Food, clothing and shelter (housing) are the primary requirements of life.
The availability of these necessities in sufficient quantity and quality increases the physical efficiency and productivity of the people.
So housing is an important component of human resource development.
In India, the problem of housing is acute. There is a wide gap between the demand and supply of houses. This gap is responsible for growth of slums in cities where crores of people live in most unhygienic and unhealthy conditions.
Meaning of Housing:
Generally speaking, housing may be defined as an architectural unit for accommodation in order to protect the occupants from the forces of nature. But in wider meaning housing covers all the ancillary services and community facilities which are essential to human well being. In addition to the physical structure, it includes water supply, sanitation, and disposal of water, recreation and other basic amenities of life. Thus housing can be defined as a component architectural structure within a total system consisting of various settlement variables.
Distinction between House and Home:
Literally speaking house and home seems to be same in sense and meaning but a distinction between the two is must. House being narrower term, may represent only an architectural structure for accommodation. Home being wider term, includes the family relationships and bonds of affection which are nurtured within this architectural structure.
Role of Housing:
Housing is closely associated to the process of overall socio-economic development. It provides shelter and raises the quality of life. It generates conditions which are congenial to the achievement of social objectives such as health, sanitation and education. It provides employment opportunities to the rural and urban people. Moreover it helps to improve urban rural equality by narrowing down the difference in the standard of living. Thus housing performs multiple functions including many social needs of the household.
Socio-cultural Variables in Housing:
The socio-cultural factors decide the quality and quantity of housing in India. The caste divide in Indian rural society mainly affects the distribution of houses and also the quality of housing. In Indian villages, the division on caste basis has given rise to division of housing.
Generally houses of upper castes are situated in better areas while houses of lower castes especially scheduled castes and some backward classes are situated in periphery of the village. These peripheral regions are mostly low lying areas and unhygienic.
Kinship and family structure are other variables which affect the quality and quantity of housing. For example, there is shift from joint family system to nuclear families. This tendency puts pressure on the available land for housing. In Punjab and Haryana this pressure is visible. In Rajasthan where dispersed settlement pattern exists, this pressure may not be felt so far.
The household size is also important variable of housing quality and quantity. Urban families are small in comparison to rural area. The land is more costly in urban areas. So urban houses are small in size as compared to village houses. The occupational pattern and tradition also affect the housing layout.
Generally, housing structure in rural areas use locally available building material, technology and man power except well to do rural families. In urban areas, building materials used are of industrial origin and durable.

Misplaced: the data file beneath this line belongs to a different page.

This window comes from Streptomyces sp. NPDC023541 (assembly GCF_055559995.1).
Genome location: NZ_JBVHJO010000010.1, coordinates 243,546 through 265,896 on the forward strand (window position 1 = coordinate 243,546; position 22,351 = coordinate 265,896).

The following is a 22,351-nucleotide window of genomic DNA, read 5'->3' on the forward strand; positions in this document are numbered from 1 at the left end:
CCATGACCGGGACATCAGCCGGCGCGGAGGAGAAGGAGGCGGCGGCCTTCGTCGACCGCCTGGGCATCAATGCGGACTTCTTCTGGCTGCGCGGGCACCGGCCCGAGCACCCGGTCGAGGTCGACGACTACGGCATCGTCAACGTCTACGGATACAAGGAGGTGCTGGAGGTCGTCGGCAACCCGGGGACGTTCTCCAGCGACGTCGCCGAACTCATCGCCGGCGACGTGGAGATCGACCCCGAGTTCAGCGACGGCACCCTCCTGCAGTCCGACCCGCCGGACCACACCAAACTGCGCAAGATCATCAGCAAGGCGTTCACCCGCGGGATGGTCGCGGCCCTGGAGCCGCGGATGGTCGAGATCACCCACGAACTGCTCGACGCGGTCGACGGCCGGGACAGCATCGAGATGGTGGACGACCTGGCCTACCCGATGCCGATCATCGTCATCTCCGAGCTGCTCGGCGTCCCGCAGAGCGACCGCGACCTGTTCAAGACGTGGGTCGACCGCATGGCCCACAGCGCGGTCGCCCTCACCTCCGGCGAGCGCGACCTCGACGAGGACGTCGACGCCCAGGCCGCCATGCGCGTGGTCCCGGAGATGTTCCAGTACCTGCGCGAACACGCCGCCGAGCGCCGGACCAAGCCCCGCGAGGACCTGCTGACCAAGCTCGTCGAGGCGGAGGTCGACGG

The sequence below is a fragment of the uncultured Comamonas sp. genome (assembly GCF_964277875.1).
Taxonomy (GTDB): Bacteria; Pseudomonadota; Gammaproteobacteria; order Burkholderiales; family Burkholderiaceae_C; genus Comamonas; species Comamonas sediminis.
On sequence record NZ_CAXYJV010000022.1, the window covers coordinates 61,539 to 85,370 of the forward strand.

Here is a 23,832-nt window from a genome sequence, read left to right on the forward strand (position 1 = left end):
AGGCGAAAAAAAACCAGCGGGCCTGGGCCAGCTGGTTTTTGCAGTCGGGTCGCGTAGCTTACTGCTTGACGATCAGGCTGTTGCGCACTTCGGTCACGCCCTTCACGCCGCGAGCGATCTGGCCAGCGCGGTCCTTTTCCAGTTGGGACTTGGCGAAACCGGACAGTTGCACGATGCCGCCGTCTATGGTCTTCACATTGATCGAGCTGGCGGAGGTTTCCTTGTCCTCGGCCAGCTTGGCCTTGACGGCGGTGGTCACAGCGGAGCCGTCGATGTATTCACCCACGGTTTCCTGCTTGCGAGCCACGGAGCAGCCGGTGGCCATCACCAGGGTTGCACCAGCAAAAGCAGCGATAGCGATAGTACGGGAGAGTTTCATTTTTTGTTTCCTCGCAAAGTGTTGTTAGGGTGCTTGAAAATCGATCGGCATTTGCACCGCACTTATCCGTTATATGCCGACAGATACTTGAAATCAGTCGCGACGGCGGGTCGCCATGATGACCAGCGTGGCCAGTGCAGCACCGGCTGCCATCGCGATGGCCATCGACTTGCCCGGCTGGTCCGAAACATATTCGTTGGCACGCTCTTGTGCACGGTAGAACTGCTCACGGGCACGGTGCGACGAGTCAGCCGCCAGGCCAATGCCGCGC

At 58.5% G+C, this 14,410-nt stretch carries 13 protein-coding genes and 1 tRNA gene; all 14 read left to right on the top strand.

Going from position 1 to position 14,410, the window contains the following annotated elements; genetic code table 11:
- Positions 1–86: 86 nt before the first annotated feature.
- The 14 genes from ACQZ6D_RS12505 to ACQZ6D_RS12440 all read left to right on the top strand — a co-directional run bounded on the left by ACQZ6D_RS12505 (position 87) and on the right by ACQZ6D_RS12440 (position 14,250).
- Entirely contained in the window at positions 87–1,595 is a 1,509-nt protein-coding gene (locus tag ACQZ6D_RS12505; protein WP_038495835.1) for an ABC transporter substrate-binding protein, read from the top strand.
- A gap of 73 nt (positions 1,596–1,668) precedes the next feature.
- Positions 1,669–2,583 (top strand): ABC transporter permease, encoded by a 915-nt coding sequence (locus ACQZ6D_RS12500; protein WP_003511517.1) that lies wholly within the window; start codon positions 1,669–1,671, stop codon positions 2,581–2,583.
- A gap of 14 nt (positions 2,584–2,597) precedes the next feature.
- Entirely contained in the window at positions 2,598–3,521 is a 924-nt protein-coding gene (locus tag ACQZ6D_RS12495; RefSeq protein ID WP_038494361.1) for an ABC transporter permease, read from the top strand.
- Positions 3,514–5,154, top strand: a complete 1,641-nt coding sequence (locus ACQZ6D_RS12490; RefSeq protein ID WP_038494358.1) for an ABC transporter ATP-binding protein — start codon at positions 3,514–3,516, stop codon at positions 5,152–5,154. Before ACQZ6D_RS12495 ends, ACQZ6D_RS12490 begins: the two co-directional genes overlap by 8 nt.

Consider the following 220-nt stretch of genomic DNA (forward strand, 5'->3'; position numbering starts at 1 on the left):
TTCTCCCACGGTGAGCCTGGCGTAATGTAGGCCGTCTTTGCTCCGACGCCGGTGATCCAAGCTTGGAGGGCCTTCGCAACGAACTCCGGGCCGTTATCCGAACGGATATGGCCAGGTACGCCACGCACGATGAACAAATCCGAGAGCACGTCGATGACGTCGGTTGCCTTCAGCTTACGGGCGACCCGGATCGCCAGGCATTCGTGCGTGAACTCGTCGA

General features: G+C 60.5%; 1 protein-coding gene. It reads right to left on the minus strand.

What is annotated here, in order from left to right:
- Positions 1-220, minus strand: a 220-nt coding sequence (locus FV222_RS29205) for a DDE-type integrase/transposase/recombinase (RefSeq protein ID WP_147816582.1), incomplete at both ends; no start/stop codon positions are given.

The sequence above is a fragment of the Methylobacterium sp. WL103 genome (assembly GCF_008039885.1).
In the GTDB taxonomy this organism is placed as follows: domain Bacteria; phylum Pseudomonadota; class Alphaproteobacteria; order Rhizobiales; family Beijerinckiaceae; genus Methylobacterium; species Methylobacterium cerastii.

Magnitude of the housing problem:
The magnitude of the problem of housing in India is quite wide. The problem has both quantitative and qualitative dimensions. According to 1991 census, the housing shortage was 18.5 million dwelling units, out of which 13.7 million for rural areas and 4.8 million for urban areas 41.6. % was living in pucca houses, 30.9% was living in semi-pucca houses and 27.5% was living in kutcha houses.
The following table shows the shortage of housing in rural and urban areas:
The table indicates that rural housing shortage increased from 3.4 million in 1961 to 20.6 million in 2001. Urban housing shortage increased from 0.9 million units to 10.4 million units during the same period. Thus total shortages of housing increased from 4.3 million to 31.0 million dwelling units. The rate of housing construction in the country is around 3 houses per thousand populations per year as against the required rate of 5 houses per thousand populations.
Qualitative aspect of Housing Problem
Qualitatively speaking the state of housing in India is miserable. About 80% houses in rural areas do not have basic amenities like safe drinking water, bathroom, toilets etc. Ninth Five year Plan has recorded the inter State variation in housing shortage. There is a large concentration in a few States.
For example Bihar accounted for one third of the housing scarcity followed by Andhra Pradesh, Assam, U.P. and West Bengal. In 2000, about 48.7 million people were living in urban slums in unhealthy conditions. According to Ninth Five-Year Plan, 18.77 million houses are kutcha houses. They are thatched houses made of mud, straw and bamboos. These are unable to face natural disaster like cyclone and flood etc.
Quantitative aspect of Housing Problem:
Quantitatively speaking, there is acute shortage of housing in rural and urban areas in India. Presently, there is shortage of 310 lakh houses in India. Out of which 206 lakh houses are in rural area and 104 lakh houses in urban areas.